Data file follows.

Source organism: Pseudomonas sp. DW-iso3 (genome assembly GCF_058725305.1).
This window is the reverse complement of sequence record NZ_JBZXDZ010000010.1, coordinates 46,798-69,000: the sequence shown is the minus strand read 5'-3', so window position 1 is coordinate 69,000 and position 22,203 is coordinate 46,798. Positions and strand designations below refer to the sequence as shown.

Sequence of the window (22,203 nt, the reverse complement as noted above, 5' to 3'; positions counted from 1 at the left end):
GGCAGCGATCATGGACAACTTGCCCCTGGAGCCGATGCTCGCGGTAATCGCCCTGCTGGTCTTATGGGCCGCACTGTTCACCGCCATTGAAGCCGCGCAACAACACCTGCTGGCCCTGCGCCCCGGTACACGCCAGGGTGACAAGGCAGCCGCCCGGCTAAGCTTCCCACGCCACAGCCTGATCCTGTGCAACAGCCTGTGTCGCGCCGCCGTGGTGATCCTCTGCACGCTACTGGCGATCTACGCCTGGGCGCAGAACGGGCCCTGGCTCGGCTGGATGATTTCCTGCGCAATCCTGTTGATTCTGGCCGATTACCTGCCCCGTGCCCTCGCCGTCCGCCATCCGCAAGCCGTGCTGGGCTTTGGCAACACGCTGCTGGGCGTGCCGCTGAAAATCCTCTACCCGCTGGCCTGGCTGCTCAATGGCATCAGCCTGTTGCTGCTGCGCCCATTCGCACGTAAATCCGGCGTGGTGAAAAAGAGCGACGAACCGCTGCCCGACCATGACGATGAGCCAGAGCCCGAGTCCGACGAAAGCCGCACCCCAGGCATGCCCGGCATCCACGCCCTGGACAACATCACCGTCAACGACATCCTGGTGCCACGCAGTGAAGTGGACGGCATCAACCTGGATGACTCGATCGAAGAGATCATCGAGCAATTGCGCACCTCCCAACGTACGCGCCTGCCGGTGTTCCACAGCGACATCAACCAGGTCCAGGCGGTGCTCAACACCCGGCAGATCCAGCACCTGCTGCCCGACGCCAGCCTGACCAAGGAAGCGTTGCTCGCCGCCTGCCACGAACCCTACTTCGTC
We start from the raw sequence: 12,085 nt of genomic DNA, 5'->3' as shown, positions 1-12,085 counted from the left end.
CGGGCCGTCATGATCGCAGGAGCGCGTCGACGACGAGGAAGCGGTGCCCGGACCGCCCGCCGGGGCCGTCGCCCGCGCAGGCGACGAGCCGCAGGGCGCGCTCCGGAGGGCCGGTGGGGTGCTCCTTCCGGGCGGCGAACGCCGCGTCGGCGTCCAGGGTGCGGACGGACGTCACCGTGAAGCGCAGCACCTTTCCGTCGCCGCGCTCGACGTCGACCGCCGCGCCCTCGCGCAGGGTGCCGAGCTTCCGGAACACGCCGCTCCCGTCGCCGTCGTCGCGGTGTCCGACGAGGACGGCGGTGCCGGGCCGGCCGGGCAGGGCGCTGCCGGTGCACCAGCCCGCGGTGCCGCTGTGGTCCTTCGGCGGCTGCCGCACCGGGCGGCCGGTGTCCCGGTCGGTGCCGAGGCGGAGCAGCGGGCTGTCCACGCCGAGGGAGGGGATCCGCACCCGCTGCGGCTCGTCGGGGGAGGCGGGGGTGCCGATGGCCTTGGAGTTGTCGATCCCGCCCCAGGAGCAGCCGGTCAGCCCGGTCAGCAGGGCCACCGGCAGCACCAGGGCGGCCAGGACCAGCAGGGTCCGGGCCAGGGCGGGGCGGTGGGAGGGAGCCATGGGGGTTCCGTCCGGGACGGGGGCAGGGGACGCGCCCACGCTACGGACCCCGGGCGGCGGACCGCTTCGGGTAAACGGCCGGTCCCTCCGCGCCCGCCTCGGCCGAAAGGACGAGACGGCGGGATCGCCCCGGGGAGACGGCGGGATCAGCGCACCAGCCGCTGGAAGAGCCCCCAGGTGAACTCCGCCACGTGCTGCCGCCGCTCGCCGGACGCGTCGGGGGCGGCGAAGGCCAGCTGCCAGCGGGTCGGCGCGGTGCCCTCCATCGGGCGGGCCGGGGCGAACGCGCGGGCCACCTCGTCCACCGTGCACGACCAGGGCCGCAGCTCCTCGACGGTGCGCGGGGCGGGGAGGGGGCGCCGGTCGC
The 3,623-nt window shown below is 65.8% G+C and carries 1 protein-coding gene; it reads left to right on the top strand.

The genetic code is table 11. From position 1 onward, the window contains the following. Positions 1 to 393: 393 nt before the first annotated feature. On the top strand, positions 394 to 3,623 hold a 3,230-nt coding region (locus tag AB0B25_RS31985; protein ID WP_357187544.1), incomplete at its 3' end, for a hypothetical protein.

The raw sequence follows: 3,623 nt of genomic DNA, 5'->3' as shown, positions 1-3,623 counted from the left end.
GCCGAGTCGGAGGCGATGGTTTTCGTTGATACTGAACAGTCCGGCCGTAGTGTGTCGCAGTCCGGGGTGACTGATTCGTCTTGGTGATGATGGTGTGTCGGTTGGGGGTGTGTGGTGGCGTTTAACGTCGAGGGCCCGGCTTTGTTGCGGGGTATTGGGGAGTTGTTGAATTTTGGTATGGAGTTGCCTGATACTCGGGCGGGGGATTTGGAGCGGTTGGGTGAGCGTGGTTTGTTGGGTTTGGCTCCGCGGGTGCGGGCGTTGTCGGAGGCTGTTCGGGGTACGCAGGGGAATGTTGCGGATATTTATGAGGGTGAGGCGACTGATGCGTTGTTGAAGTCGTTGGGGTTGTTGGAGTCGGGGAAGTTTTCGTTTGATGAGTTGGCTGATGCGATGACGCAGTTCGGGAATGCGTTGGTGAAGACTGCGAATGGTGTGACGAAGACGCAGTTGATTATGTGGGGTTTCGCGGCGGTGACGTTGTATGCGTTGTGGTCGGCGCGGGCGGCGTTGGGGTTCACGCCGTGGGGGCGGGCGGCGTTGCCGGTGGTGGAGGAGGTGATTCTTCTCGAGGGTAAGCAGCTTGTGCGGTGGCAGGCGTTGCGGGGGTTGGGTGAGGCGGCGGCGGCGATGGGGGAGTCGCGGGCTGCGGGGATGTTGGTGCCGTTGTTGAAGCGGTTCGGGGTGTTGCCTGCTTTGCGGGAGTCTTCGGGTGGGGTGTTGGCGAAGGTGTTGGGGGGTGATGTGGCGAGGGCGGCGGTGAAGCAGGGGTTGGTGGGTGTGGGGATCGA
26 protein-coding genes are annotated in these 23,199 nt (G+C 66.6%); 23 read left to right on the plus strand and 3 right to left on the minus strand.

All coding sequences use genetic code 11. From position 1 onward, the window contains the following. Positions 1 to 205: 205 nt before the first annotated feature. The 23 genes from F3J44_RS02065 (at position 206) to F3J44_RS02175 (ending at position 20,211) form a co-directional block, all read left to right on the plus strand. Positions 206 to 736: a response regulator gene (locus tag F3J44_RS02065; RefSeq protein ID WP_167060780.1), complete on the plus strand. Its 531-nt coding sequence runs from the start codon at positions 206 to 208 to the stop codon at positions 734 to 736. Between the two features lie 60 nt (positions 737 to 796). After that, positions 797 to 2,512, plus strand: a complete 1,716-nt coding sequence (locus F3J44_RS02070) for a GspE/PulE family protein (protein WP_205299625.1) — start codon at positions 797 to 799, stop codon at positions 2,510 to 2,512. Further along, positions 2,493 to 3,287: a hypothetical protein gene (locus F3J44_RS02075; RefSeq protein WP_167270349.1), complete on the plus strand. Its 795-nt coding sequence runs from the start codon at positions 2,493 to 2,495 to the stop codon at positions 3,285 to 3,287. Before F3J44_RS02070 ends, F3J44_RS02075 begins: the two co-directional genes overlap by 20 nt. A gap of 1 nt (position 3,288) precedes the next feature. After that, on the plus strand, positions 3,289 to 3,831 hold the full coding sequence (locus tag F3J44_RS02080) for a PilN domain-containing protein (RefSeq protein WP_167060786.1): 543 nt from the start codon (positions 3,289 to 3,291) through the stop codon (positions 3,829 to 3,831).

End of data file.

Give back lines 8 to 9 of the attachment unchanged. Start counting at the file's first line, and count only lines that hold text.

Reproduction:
The genetic code is table 11. From position 1 onward, the window contains the following. Positions 1 to 393: 393 nt before the first annotated feature. On the top strand, positions 394 to 3,623 hold a 3,230-nt coding region (locus tag AB0B25_RS31985; protein ID WP_357187544.1), incomplete at its 3' end, for a hypothetical protein.

The raw sequence follows: 3,623 nt of genomic DNA, 5'->3' as shown, positions 1-3,623 counted from the left end.